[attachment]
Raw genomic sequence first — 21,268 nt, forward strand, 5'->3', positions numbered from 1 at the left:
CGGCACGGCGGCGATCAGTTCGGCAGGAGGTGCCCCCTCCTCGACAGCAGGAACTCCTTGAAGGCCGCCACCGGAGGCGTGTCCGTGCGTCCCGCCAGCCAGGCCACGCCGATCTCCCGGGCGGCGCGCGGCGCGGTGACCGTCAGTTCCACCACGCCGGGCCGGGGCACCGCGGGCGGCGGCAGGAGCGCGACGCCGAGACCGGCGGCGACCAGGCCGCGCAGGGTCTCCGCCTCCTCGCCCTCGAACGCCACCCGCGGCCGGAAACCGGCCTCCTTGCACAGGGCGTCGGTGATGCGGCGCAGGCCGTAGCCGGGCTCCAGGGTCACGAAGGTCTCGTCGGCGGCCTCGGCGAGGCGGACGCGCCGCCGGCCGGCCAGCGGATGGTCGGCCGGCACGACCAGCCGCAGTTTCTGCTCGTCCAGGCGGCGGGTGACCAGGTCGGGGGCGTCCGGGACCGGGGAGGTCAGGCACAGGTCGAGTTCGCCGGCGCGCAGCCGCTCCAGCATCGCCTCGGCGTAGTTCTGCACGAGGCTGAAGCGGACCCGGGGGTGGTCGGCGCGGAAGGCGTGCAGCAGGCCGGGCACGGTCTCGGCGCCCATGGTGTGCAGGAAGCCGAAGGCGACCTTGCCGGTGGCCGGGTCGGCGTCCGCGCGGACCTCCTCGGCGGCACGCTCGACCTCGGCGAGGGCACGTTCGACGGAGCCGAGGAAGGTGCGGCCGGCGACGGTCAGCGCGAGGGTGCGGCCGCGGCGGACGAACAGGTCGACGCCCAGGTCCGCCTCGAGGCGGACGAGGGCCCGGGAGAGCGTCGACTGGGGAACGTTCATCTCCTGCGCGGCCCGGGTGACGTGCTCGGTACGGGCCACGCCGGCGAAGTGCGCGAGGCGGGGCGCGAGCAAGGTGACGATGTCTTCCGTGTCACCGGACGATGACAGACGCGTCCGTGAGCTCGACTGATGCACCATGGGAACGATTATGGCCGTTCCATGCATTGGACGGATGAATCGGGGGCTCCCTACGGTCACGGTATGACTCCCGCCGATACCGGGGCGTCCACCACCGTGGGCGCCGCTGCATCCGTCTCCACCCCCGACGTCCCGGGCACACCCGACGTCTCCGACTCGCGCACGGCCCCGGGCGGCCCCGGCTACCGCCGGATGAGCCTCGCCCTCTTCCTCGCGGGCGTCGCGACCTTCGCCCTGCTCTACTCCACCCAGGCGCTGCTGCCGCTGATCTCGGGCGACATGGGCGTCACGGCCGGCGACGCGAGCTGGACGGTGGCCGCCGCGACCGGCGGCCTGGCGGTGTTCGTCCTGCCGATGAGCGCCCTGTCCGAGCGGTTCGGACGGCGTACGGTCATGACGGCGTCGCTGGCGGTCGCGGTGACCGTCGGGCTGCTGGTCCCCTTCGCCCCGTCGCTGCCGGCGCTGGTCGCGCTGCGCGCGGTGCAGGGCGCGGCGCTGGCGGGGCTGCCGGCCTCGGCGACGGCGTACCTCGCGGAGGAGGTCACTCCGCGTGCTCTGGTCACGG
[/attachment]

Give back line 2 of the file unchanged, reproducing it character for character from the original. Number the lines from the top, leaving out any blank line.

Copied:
CGGCACGGCGGCGATCAGTTCGGCAGGAGGTGCCCCCTCCTCGACAGCAGGAACTCCTTGAAGGCCGCCACCGGAGGCGTGTCCGTGCGTCCCGCCAGCCAGGCCACGCCGATCTCCCGGGCGGCGCGCGGCGCGGTGACCGTCAGTTCCACCACGCCGGGCCGGGGCACCGCGGGCGGCGGCAGGAGCGCGACGCCGAGACCGGCGGCGACCAGGCCGCGCAGGGTCTCCGCCTCCTCGCCCTCGAACGCCACCCGCGGCCGGAAACCGGCCTCCTTGCACAGGGCGTCGGTGATGCGGCGCAGGCCGTAGCCGGGCTCCAGGGTCACGAAGGTCTCGTCGGCGGCCTCGGCGAGGCGGACGCGCCGCCGGCCGGCCAGCGGATGGTCGGCCGGCACGACCAGCCGCAGTTTCTGCTCGTCCAGGCGGCGGGTGACCAGGTCGGGGGCGTCCGGGACCGGGGAGGTCAGGCACAGGTCGAGTTCGCCGGCGCGCAGCCGCTCCAGCATCGCCTCGGCGTAGTTCTGCACGAGGCTGAAGCGGACCCGGGGGTGGTCGGCGCGGAAGGCGTGCAGCAGGCCGGGCACGGTCTCGGCGCCCATGGTGTGCAGGAAGCCGAAGGCGACCTTGCCGGTGGCCGGGTCGGCGTCCGCGCGGACCTCCTCGGCGGCACGCTCGACCTCGGCGAGGGCACGTTCGACGGAGCCGAGGAAGGTGCGGCCGGCGACGGTCAGCGCGAGGGTGCGGCCGCGGCGGACGAACAGGTCGACGCCCAGGTCCGCCTCGAGGCGGACGAGGGCCCGGGAGAGCGTCGACTGGGGAACGTTCATCTCCTGCGCGGCCCGGGTGACGTGCTCGGTACGGGCCACGCCGGCGAAGTGCGCGAGGCGGGGCGCGAGCAAGGTGACGATGTCTTCCGTGTCACCGGACGATGACAGACGCGTCCGTGAGCTCGACTGATGCACCATGGGAACGATTATGGCCGTTCCATGCATTGGACGGATGAATCGGGGGCTCCCTACGGTCACGGTATGACTCCCGCCGATACCGGGGCGTCCACCACCGTGGGCGCCGCTGCATCCGTCTCCACCCCCGACGTCCCGGGCACACCCGACGTCTCCGACTCGCGCACGGCCCCGGGCGGCCCCGGCTACCGCCGGATGAGCCTCGCCCTCTTCCTCGCGGGCGTCGCGACCTTCGCCCTGCTCTACTCCACCCAGGCGCTGCTGCCGCTGATCTCGGGCGACATGGGCGTCACGGCCGGCGACGCGAGCTGGACGGTGGCCGCCGCGACCGGCGGCCTGGCGGTGTTCGTCCTGCCGATGAGCGCCCTGTCCGAGCGGTTCGGACGGCGTACGGTCATGACGGCGTCGCTGGCGGTCGCGGTGACCGTCGGGCTGCTGGTCCCCTTCGCCCCGTCGCTGCCGGCGCTGGTCGCGCTGCGCGCGGTGCAGGGCGCGGCGCTGGCGGGGCTGCCGGCCTCGGCGACGGCGTACCTCGCGGAGGAGGTCACTCCGCGTGCTCTGGTCACGG